Consolidation among Slovak health insurers

HEALTH insurance companies operating in Slovakia will continue to consolidate. After the merger of the two state health insurance companies announced by Health Minister Richard Rasi in July, two private health insurance companies, Apollo and Dôvera, say they will come together too. These mergers will leave Slovakia’s health insurance market with just three insurers: one state and two private.

HEALTH insurance companies operating in Slovakia will continue to consolidate. After the merger of the two state health insurance companies announced by Health Minister Richard Rasi in July, two private health insurance companies, Apollo and Dôvera, say they will come together too. These mergers will leave Slovakia’s health insurance market with just three insurers: one state and two private.

The Penta financial group, with controlling interest in the two largest private health insurers operating in Slovakia, Dôvera and Apollo, announced a plan in mid-August to join them together, with the intention to create an insurer able to compete head to head with the state health insurer. The new consolidated private insurer should start operating in the beginning of 2010.

“Dôvera and Apollo will fuse into one insurer with 1.5 million clients,” Jaroslav Haščák, a partner of Penta told the Pravda daily, which also cited him as adding that in “this way the insurers will save operating costs and make their operations more effective.“

Representative of both private insurers refused to elaborate on details of the transaction until it is finished. Apollo’s general director, Albert Šmajda, said that his company does not want this merger to negatively affect policyholders or health-care providers. On the contrary, he promised that policyholders can expect and will welcome better services, with a higher number of contracted locations and health-care providers.

Penta needs approvals from both Slovakia’s Antitrust Office (PMÚ) and its Health Care Supervisory Office (ÚDZS) for the merger. Haščák believes that Penta will obtain the approval as the two other state health insurers are already scheduled to merge with Slovakia’s biggest insurer, Všeobecná Zdravotná Poisťovňa, joining with another smaller state insurer, Spoločná Zdravotná Poisťovňa.

ÚDZS and PMÚ expect to receive an application for merger of the private health insurers by the end of August.

Penta, a private equity company, controls 100 percent of Dôvera and 49 percent of Apollo via its Dutch affiliate Hicee, the Trend weekly wrote. Earlier in August, ÚDZS green lighted the sale of a 51percent stake in Apollo from Agel company to a Cyprus-based company named Prefto Holdings Limited, reportedly close to Penta.

At the beginning of 2009, Dôvera reported about 860,000 policyholders and Apollo had about 500,000 clients.

The Health Policy Institute (HPI) think-tank considers consolidation in the health insurance industry to be a natural reaction to the economic crisis. On the other hand, it warns that a reduction in the number of entities operating in the health insurance market will restrict choices available for citizens of Slovakia.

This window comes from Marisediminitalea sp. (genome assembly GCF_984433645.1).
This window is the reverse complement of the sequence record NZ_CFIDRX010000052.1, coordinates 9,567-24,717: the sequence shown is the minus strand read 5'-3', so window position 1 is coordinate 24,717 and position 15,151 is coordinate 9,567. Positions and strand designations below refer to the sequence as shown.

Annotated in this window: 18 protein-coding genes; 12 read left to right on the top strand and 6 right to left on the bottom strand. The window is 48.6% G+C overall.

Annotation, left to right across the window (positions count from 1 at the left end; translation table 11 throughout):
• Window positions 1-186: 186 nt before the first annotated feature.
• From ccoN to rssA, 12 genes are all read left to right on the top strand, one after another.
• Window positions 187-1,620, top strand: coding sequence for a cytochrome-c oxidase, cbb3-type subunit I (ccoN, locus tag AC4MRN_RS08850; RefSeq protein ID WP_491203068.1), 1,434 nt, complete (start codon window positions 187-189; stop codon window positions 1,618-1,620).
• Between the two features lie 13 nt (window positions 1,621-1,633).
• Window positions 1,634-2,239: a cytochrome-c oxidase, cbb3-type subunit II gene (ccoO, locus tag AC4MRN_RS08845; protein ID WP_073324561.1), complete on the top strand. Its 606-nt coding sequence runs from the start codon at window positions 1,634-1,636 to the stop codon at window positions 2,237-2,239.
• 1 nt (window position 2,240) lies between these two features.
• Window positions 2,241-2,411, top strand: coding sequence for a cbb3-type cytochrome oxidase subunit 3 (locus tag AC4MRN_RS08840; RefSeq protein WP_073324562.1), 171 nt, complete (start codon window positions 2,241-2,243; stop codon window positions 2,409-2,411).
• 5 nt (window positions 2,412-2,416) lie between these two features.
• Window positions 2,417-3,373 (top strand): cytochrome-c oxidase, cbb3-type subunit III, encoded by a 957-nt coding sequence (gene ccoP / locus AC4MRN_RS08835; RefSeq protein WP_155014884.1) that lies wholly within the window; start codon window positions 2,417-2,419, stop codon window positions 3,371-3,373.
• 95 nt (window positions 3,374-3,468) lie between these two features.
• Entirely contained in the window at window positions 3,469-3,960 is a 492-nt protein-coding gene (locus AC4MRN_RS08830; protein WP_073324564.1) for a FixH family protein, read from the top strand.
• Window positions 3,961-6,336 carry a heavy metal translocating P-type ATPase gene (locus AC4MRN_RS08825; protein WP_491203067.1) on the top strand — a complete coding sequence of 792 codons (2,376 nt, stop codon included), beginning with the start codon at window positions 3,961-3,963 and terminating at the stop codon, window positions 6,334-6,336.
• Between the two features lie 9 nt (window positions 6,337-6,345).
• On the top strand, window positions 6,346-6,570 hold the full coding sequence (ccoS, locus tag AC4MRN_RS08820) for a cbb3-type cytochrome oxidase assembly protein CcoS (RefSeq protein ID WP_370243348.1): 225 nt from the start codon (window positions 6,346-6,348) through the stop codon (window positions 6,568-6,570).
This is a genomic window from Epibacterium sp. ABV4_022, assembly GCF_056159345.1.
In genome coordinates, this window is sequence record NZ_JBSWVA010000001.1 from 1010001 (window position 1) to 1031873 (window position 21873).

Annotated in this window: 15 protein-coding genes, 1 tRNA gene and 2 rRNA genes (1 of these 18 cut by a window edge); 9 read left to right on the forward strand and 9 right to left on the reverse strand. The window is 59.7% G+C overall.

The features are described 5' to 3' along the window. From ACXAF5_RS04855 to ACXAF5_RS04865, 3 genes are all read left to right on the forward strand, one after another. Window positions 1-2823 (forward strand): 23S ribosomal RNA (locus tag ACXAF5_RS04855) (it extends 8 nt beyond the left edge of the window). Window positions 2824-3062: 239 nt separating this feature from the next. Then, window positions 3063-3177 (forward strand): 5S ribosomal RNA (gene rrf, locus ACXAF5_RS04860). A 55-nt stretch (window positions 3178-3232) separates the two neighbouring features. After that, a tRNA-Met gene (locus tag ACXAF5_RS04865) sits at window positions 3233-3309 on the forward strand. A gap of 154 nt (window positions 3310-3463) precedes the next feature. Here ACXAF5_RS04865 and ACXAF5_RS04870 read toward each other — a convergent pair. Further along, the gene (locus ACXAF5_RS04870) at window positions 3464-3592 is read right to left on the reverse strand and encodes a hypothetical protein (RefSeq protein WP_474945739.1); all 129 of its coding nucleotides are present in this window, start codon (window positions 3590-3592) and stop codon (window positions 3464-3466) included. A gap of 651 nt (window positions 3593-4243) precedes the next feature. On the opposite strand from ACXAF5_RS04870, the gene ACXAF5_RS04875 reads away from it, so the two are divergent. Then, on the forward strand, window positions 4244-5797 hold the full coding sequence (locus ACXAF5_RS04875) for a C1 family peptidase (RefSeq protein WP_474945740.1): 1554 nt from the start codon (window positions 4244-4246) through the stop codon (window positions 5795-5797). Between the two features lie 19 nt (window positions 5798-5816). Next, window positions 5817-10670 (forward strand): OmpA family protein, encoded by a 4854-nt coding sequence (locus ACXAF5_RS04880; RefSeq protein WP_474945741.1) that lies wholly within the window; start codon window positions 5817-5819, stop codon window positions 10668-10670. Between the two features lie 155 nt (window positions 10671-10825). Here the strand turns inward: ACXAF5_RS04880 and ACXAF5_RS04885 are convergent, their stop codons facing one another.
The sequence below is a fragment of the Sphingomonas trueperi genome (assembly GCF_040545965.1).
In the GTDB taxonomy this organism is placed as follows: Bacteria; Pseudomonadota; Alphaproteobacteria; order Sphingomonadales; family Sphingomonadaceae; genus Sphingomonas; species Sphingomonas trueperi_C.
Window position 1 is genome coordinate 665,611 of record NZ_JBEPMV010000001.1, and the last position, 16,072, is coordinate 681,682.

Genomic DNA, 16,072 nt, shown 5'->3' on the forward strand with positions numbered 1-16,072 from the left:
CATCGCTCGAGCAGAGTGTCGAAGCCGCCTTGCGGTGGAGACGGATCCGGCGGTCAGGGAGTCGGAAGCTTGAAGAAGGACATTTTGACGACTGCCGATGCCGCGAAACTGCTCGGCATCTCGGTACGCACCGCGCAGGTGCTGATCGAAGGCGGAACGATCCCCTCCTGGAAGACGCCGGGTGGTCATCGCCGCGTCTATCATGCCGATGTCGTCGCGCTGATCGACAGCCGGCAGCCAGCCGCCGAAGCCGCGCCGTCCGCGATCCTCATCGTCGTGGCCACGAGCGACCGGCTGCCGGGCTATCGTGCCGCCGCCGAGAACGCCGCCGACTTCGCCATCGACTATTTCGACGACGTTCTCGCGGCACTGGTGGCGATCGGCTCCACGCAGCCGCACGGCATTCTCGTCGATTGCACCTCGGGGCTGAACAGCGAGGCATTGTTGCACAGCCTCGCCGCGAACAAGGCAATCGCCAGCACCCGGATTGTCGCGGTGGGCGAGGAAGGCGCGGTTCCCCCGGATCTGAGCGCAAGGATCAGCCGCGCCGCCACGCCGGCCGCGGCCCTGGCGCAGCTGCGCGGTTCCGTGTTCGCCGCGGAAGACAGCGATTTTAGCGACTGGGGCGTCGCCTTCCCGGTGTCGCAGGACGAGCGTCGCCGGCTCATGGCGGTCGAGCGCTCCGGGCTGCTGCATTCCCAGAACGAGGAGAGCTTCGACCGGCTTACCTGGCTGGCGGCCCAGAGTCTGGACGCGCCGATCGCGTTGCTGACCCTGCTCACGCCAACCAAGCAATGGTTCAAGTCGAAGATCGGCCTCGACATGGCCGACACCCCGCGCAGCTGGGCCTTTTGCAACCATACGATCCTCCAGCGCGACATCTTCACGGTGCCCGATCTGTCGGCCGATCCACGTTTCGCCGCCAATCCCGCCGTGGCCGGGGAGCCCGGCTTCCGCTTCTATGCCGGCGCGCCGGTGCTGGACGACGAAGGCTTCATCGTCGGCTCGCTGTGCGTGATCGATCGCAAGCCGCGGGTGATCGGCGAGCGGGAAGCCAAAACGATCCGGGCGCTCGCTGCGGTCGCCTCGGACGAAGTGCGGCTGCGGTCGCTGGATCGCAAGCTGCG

“A merger of the two private health insurers, Apollo and Dôvera, will create a financially robust health insurance company with space to save operating costs, for more effective purchase of health-care services and higher added value for clients,” writes HPI in a position paper published on its website.

HPI does not foresee any practical problems for clients. “It will be a technical operation and Penta already has experience with merging Dôvera with Sideria,” the think-tank added.

Peter Goliáš, an analyst with the Institute for Economic and Social Reforms (INEKO) think-tank, said that concentration in the health insurance market may hamper competition in the future. He pointed to this risk in relation to the merger of the two private, as well as the two state health insurance companies.

Goliáš thinks that the state should create conditions that support competition in the health insurance market to prevent a situation in which only one or two health insurance companies remain, as he said soon there may be only three rather than five insurers.

The Slovak cabinet green lighted the merger plan for Všeobecná Zdravotná Poisťovňa and Spoločná Zdravotná Poisťovňa in mid-July. Health Minister Raši has asked for time until the end of September to prepare the organisational, legislative, financial and other conditions for the merger. After the merger, the state insurer will have about 3.65 million policyholders.

Currently there are five health insurance companies operating in Slovakia. Other than the four insurers planning to merge, the fifth – Union – has just over 360,000 policyholders. Last May, Európska Zdravotná Poisťovňa, unsatisfied with conditions for doing business in the Slovak health-care sector, left the Slovak market and Spoločná Zdravotná Poisťovňa took over its policyholders.


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